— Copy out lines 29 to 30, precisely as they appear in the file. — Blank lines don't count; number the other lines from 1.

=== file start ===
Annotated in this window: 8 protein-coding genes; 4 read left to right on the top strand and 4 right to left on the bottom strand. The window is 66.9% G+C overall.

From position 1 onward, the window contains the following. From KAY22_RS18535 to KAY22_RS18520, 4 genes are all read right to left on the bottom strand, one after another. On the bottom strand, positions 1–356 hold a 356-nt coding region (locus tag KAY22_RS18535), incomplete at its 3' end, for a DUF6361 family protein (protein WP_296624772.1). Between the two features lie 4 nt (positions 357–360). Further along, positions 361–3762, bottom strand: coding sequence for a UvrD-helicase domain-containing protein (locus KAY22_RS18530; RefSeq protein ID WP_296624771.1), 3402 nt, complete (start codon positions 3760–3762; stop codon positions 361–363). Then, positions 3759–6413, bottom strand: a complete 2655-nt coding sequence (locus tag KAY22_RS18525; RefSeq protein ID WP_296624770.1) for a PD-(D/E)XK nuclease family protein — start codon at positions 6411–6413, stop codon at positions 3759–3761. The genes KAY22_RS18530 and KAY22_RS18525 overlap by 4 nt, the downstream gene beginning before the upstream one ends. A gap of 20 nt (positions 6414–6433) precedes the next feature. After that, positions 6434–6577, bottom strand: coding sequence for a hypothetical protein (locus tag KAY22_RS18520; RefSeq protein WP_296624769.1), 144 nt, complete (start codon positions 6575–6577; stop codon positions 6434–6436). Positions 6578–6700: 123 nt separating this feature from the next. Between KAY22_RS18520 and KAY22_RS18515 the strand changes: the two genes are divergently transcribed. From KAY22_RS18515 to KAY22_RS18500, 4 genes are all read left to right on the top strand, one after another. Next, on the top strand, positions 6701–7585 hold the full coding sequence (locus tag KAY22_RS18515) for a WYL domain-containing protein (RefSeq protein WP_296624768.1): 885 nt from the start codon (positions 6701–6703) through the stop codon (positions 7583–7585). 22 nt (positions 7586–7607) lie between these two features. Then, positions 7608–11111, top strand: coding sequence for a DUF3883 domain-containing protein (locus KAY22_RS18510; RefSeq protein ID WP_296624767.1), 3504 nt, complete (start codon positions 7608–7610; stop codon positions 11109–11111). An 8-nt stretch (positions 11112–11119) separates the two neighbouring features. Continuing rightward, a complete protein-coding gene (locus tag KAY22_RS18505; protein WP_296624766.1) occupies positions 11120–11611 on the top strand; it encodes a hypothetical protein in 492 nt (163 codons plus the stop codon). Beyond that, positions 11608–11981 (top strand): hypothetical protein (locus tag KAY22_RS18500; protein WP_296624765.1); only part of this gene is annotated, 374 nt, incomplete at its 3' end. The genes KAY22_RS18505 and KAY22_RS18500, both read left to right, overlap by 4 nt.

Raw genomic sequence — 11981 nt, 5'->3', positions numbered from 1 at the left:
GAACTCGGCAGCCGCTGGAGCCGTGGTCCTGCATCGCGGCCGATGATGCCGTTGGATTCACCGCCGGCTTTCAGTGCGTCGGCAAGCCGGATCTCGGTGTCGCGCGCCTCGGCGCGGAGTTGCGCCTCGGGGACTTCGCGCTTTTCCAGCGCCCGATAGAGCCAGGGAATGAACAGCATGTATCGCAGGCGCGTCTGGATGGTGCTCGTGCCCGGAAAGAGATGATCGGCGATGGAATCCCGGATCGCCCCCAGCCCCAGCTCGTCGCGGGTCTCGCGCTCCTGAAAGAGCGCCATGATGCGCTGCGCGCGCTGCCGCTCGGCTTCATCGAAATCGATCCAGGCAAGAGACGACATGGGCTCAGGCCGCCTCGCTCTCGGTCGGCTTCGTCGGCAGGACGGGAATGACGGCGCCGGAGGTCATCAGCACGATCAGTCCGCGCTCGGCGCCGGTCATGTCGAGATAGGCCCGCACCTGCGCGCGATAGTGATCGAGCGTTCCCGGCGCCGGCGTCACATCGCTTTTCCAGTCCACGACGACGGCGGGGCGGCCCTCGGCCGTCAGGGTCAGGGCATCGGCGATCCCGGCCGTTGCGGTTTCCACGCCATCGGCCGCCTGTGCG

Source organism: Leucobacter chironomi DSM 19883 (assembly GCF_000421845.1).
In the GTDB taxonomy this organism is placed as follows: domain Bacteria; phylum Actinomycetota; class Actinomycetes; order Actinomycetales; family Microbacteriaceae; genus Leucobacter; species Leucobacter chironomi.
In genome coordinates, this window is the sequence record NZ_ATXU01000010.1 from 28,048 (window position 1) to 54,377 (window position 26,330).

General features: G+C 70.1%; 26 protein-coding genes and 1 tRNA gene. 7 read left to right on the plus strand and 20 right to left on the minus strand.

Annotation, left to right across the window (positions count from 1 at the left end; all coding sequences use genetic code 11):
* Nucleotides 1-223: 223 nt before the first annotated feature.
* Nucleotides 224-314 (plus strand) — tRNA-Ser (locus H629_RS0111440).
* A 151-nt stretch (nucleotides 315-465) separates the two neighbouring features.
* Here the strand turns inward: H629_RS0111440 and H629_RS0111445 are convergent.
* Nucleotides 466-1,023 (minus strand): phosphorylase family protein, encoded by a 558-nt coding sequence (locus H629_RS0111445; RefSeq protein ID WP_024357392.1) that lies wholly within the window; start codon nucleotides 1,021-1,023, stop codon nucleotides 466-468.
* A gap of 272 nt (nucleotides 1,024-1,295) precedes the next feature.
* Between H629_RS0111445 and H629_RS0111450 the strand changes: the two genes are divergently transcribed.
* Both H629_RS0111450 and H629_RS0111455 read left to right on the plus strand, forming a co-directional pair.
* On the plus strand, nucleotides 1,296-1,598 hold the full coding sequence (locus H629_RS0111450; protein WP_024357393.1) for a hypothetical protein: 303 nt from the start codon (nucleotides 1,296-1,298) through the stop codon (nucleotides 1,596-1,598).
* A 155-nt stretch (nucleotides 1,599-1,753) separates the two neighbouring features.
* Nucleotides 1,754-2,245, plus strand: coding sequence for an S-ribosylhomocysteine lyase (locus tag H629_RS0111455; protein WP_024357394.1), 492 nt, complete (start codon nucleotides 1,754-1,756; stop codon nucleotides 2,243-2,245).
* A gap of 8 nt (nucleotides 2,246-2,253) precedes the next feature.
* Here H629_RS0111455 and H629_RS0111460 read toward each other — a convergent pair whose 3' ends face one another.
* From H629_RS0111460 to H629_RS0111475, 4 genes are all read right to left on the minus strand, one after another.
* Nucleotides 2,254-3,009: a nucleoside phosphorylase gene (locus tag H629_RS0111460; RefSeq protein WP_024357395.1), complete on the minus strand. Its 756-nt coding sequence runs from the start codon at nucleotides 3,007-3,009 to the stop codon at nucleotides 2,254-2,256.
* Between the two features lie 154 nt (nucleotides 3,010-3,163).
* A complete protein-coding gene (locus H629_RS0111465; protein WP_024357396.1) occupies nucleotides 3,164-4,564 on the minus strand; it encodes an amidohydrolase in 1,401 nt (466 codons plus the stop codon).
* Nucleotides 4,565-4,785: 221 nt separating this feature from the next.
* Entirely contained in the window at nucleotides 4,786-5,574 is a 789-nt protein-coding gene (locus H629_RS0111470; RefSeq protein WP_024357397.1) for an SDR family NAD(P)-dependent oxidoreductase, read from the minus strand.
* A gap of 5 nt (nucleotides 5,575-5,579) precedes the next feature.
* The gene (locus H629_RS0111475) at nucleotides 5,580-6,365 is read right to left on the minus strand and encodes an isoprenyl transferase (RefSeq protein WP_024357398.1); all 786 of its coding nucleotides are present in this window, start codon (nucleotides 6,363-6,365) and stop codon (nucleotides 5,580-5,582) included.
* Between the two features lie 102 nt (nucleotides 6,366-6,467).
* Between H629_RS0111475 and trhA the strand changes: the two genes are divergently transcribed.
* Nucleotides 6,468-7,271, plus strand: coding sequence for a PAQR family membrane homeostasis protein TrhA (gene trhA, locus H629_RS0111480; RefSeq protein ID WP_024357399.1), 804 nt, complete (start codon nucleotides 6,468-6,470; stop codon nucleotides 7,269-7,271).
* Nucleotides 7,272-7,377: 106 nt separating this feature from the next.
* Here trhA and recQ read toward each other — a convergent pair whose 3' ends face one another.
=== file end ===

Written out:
* A gap of 5 nt (nucleotides 5,575-5,579) precedes the next feature.
* The gene (locus H629_RS0111475) at nucleotides 5,580-6,365 is read right to left on the minus strand and encodes an isoprenyl transferase (RefSeq protein WP_024357398.1); all 786 of its coding nucleotides are present in this window, start codon (nucleotides 6,363-6,365) and stop codon (nucleotides 5,580-5,582) included.